In case you've spent the last few weeks locked inside embroiled in a Guitar Hero marathon jam session, I should point out it's getting cold around here. With the cold comes a shift in the types of produce available locally. As I walk through the farmers' markets now, I see a lot more apples, onions, potatoes and turnips. Don't get me wrong, I love apples (in fact, one of the recipes below feature apples) but nothing is more versatile than Winter squash. Abundantly available during the infinite season of tubers (also known as Winter), Winter squash comes in over 20 varieties and can be cooked in a surprising number of ways. From savory (soups, pastas, even pizzas) to sweet (cookies, pies and cakes), Winter squash is the go-to food for the Winter. Even better, Winter squash is in abundance at local farmers' markets this time of year.
The categorization of squash as Winter and Summer squash is a bit of a misnomer. Summer squashes are mainly found in the Spring and Summer, but their name is derived from their short storage periods. Winter squash, on the other hand, can be stored for months after harvested (if kept in a cool, dry place), making them ideal for use during the Winter. Summer squashes are usually harvested before fully ripe, giving them a softer rind and lighter colored flesh. Winter squashes have a tougher rind, making them more conducive to storing for long periods of time. And almost as if mimicking the colors of Fall, the flesh of Winter squash come in rich yellows and oranges. The varieties of Winter squash are broken into five main groups: Acorn, Delicata, Spaghetti, Butternut and True Winter Squash. Subtle differences in flavors among the varieties of Winter squash allows cooks to use them in an assortment of recipes. To illustrate this point, I present to you Winter Squash 2 ways. For the savory side, a delicious stuffed acorn squash and for the sweet tooth, a roasted butternut squash cheesecake. All of the ingredients for the stuffed acorn squash were purchased at the Dupont Circle farmers' market (except the sausage, a lovely whiskey fennel I picked up at Eastern Market).
Stuffed Acorn Squash
2 large acorn squash
2 large shallots, diced
1 large granny smith (or another tart variety) apple, cored and diced
1 pound of sausage
1 tablespoon of fresh thyme, minced
2 tablespoons olive oil
Salt and pepper to taste
Preheat oven to 350 degrees
Carefully cut each squash in half (the rind is tough, so use a good, sharp knife and be prepared to flex some muscle) and place them face down in a nonstick roasting pan. Roast for at least one hour or until the flesh has softened. Set the squashes aside and allow them to cool. During the squash cooling period, heat the olive oil over medium high heat and saute the shallots and apples until softened. Remove the shallots and apples from the pan and squeeze the sausages out of their casings and into the pan. Cook the sausage fully and then add in the apple/shallot mixture. Add the thyme, salt and pepper and cook for another five minutes.
When the acorn squashes have cooled, carefully scoop out their flesh while preserving their “casing”. Add the squash flesh to the sausage mixture, stirring to incorporate it evenly. Spoon the sausage mixture back into each acorn squash casing (there will be more than enough of the sausage mixture to evenly stuff all the acorns) and serve!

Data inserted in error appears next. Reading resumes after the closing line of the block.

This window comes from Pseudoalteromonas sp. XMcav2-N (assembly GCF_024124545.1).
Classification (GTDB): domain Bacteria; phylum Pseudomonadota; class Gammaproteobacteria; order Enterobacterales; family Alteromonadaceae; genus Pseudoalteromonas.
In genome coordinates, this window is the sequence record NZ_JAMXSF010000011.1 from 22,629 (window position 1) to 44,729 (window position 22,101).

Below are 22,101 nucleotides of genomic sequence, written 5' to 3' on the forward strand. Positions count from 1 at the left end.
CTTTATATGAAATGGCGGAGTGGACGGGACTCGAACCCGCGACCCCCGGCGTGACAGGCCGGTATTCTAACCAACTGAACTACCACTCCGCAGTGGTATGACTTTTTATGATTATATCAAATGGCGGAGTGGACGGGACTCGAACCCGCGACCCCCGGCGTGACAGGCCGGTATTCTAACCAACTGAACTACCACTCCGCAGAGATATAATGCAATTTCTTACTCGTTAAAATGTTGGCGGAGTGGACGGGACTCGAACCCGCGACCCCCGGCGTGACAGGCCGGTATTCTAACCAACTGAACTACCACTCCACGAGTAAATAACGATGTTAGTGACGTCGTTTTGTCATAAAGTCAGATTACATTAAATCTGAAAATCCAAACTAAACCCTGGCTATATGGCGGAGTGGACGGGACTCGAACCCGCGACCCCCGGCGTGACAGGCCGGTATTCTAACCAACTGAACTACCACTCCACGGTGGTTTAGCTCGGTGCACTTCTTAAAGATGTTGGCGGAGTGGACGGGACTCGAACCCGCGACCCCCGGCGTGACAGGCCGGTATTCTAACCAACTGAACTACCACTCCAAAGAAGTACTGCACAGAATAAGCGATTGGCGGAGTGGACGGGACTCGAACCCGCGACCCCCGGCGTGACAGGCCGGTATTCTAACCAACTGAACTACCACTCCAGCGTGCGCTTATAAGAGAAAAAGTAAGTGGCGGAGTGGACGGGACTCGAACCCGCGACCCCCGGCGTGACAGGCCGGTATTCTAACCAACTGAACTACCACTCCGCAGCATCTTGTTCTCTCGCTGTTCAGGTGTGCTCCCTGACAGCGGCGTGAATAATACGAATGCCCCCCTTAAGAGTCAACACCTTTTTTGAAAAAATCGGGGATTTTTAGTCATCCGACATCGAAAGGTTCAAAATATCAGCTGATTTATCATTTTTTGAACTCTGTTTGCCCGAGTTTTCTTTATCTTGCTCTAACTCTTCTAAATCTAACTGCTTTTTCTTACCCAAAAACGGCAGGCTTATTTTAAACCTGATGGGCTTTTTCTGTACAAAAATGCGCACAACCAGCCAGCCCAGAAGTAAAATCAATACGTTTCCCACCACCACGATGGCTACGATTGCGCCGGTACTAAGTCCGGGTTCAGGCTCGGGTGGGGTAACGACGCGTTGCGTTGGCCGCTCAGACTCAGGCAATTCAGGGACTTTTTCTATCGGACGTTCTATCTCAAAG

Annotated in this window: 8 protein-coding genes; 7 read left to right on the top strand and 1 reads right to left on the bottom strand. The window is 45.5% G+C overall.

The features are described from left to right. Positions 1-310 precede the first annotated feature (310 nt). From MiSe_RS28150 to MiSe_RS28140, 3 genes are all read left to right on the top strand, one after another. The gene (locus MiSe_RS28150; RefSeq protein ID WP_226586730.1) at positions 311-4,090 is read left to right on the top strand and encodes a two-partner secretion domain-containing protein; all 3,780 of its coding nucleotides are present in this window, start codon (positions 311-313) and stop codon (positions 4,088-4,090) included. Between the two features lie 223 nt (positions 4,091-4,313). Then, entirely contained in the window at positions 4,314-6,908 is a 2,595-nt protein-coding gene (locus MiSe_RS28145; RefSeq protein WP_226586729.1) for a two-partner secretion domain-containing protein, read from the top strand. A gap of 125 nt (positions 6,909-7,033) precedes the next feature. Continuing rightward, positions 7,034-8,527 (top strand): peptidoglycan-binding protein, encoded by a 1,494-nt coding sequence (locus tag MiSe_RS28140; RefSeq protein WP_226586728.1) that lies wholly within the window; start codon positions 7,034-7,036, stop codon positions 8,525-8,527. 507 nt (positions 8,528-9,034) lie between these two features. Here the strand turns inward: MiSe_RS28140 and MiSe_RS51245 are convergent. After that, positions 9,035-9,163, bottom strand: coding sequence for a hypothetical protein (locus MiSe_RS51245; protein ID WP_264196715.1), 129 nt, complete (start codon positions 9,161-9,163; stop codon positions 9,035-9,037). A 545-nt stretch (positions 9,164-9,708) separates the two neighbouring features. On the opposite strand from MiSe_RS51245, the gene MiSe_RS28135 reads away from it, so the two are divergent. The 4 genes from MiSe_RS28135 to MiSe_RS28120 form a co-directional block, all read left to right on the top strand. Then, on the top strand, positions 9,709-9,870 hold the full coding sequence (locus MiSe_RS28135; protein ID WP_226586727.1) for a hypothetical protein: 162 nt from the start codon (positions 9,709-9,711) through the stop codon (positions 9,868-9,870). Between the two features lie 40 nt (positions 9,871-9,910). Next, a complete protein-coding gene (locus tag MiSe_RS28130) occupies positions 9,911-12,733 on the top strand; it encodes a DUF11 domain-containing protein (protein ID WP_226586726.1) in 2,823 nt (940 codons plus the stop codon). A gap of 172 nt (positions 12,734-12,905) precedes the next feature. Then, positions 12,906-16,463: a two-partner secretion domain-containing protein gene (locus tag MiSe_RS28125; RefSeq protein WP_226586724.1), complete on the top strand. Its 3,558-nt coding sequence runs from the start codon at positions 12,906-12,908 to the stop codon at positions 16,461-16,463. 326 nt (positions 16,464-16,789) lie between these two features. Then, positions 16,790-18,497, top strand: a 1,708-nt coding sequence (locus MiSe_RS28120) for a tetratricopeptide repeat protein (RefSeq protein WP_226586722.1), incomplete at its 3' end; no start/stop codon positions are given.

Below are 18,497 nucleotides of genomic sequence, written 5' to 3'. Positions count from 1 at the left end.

Roasted Butternut Squash Cheesecake
For the filling:
4 eight ounce packages of cream cheese, softened
1 ½ cups sugar
¼ cup cornstarch
1 tablespoon vanilla
½ cup whipping cream
1 ½ cups roasted butternut squash flesh, whipped
For the roasted butternut squash flesh:
1 butternut squash, halved with the seeds removed
1 tablespoon butter, melted
1 tablespoon pumpkin spice
1/2 tablespoon brown sugar
For the crust:
8 tablespoons butter, melted
25 to 35 Vanilla Wafers
Preheat oven to 350 degrees
Place the Vanilla Wafers in a food processor and pulse until pulverized. Combine the melted butter and Vanilla Wafers in a bowl. Press the mixture into a greased 9 inch springform pan. Bake for 10 minutes, checking to make sure the crust does not burn. Set the crust aside while you make the filling.
Cut the squash in half and place in a roasting pan. Brush the halves with melted butter and sprinkle with the pumpkin spice and brown sugar. Roast the squashes for approximately 45 minutes or until the flesh is tender. Allow the squash to cool before scooping out the flesh. Whip the flesh until no longer lumpy with a whisk and set aside.
Combine the cream cheese, sugar and cornstarch in a stand mixer and cream together on low until the mixture is smooth. Increase the speed to medium and add in the vanilla, eggs, squash flesh and the cream. Continue beating until the batter is smooth and creamy. Pour the batter into the springform pan. Place the pan in a water bath (a large shallow pan filled partially with hot water) and bake the cake for an hour. After an hour, gently shake the springform pan to see if the center jiggles. If the center does jiggle, continue baking for another ten minutes. Check again to see if the center jiggles and if it does, continue baking for another ten minutes. Repeat this procedure until the cheesecake no longer jiggles in the center. Be careful not to burn the top of the cheesecake by rotating the pan in the oven each time you check the center. Once finished baking, remove the springform pan from the water bath and allow the cheesecake to cool completely. Refrigerate the cake for at least 6 hours (preferably overnight) before serving.